Tag Archives: heron

Unraveled Rodarte

As knitters and fashion fans, it is always a thrill to see knitwear on the runway, and few have engaged the craft the way the Rodarte sisters have. This season marked Kate and Laura Mulleavy’s 10th year and they sent their trademark deconstructed knits out once more, thrilling and perhaps terrifying home-knitters everywhere.

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Dropped stitches usually strike dread in the heart of most knitters, but they can also be used intentionally for ultracool dramatic effect. The unraveled look broadcasts a post-apocalyptic cool that is an idée fixe for the sisters, a means of finding and celebrating beauty in decay. The sisters have long dabbled in tattered, amorphous knits, sending sheer, mixed-gauge pieces down the runway as far back as 2008.

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It’s a punk counterpart to the usual Fair Isle and cabled references we’re all used to seeing trotted out for the fall and winter collections. DIY tutorials share the intricacies of the technique, which requires a willingness to let go of neatly defined patterns and rules.

If you’d like to experiment with a dropped stitch look but aren’t quite ready to rock the disheveled glamour of a Rodarte girl, check out our Teela Stole and Teela Top, both knit in Zealana Heron and available FREE in our Passport magazine. Both use a simple and deliciously fun dropped stitch technique that adds an instantly airy feel to your garment (and bonus, instant extra width).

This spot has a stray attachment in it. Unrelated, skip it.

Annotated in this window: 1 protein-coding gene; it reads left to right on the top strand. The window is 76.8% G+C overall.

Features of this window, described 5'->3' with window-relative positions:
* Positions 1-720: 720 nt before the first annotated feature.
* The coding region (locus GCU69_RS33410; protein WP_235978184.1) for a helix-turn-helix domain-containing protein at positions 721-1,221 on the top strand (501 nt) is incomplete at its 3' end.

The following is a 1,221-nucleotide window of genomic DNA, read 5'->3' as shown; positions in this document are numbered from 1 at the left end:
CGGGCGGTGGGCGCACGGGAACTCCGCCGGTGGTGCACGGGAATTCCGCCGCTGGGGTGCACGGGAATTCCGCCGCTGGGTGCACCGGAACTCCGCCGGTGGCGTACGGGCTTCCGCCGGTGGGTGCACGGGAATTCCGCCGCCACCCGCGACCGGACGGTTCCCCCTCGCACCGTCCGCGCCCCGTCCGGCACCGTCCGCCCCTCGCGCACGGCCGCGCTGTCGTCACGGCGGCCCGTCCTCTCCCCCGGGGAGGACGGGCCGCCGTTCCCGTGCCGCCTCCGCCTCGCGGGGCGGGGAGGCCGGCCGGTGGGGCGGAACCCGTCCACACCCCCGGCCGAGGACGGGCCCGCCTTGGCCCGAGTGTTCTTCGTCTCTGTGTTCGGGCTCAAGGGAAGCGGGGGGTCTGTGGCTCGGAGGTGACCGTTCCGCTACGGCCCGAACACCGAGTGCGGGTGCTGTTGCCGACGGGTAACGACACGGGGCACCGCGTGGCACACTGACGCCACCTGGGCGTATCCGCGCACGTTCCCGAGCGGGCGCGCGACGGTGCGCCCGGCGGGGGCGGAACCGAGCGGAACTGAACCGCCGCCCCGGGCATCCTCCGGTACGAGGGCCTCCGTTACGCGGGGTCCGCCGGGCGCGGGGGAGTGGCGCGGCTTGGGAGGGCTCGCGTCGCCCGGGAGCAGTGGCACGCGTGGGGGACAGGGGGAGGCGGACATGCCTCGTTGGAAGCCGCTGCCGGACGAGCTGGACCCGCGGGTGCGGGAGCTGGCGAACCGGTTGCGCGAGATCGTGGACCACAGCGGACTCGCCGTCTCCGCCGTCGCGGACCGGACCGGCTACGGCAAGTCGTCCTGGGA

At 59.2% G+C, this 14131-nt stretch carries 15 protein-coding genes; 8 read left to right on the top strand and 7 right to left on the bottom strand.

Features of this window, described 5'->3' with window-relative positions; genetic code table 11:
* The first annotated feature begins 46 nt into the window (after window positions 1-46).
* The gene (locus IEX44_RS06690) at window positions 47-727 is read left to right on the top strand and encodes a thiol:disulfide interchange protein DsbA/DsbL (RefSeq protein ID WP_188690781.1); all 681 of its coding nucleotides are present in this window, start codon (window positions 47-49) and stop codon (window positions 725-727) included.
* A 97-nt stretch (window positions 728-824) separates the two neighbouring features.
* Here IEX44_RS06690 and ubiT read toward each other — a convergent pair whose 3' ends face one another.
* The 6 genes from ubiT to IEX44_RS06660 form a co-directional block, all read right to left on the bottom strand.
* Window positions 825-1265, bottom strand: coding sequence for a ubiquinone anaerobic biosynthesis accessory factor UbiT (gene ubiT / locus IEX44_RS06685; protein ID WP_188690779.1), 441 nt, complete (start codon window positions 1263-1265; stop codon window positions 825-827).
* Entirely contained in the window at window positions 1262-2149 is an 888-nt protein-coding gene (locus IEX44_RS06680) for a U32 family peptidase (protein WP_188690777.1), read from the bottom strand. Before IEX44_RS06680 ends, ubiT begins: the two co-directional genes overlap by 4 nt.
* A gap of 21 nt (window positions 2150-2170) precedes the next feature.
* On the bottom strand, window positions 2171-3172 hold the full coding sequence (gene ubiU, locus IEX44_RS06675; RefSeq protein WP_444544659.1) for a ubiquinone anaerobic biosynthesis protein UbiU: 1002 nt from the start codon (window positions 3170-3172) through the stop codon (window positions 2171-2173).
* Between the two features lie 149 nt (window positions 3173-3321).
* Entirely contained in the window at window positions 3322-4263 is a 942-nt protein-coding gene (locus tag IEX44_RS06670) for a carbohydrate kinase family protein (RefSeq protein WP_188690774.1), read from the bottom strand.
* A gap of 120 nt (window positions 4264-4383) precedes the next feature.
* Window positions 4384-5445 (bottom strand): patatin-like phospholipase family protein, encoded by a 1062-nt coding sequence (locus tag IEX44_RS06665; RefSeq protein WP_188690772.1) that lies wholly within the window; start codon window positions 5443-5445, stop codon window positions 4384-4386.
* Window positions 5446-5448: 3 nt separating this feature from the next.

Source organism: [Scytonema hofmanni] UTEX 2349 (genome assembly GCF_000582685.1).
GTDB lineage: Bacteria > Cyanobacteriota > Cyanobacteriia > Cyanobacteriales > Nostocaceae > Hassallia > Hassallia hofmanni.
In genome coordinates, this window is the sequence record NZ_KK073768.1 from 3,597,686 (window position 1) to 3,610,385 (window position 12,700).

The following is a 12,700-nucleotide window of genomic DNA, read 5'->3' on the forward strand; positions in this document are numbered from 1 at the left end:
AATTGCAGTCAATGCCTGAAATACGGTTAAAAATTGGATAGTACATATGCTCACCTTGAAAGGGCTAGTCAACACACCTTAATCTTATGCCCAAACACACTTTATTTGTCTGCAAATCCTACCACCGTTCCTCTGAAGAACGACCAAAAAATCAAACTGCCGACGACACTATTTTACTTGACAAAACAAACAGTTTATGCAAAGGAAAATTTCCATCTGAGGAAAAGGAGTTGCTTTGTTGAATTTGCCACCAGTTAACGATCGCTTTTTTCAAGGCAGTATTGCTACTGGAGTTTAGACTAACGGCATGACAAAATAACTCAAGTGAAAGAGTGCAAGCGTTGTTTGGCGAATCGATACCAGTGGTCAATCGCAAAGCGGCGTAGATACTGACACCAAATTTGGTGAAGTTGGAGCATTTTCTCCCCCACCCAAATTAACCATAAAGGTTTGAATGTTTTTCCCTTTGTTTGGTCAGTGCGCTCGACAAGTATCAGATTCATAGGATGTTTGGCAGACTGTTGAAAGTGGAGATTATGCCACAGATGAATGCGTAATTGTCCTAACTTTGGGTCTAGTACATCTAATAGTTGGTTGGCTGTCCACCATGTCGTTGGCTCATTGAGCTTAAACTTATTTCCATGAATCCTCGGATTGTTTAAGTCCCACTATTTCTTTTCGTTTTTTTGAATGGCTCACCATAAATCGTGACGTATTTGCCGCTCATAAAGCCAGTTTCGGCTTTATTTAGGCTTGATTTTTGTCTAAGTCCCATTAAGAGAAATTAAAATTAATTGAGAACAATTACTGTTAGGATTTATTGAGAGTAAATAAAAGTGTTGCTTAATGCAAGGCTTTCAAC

Zealana Lookbook 2015

Whatever you knit, have fun!

XO CR

Hoodie Love

We couldn’t be more hyped on the spring hoodie trend. This laid-back piece can bridge the transition to lighter layers without the prim-and-proper feel of a cardigan. A zip-up hoodie gives you the  versatility to weather fluctuating temps while a pullover version instantly lends a streetwise vibe to whatever you throw it over.

Reach back into our Adventurous Zealana archives to find Claudia Findlay’s Cable Hooded Jacket made in our warm and fuzzy merino wool and brushtail possum blend Heron.

If you want to get a jump on the trend, check out our Air Chunky Hooded Pocket scarf, a unique hybrid of accessory and garment made from our most luxurious cashmere, silk and brushtail possum down blend. Find kits online at String Yarns NYC.

Happy (hoodie) knitting!

XO Zealana

Fringe Association L’Arbre KAL

Greetings! If you are a fan of Karen Templer’s wonderful Fringe Association blog you may have seen today’s Hat KAL announcement. I’m pleased to say that Karen has chosen the L’Arbre Hat which first appeared in my debut book Magpies, Homebodies and Nomads: A Modern Knitter’s Guide to Discovering and Exploring Style [STC Craft | Melanie Falick Books]. 

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The good news is, my publishers have graciously provided the hat pattern as a PDF download. The bad news is, the original yarn used is being discontinued! No matter, I always welcome the chance to do a little stash diving…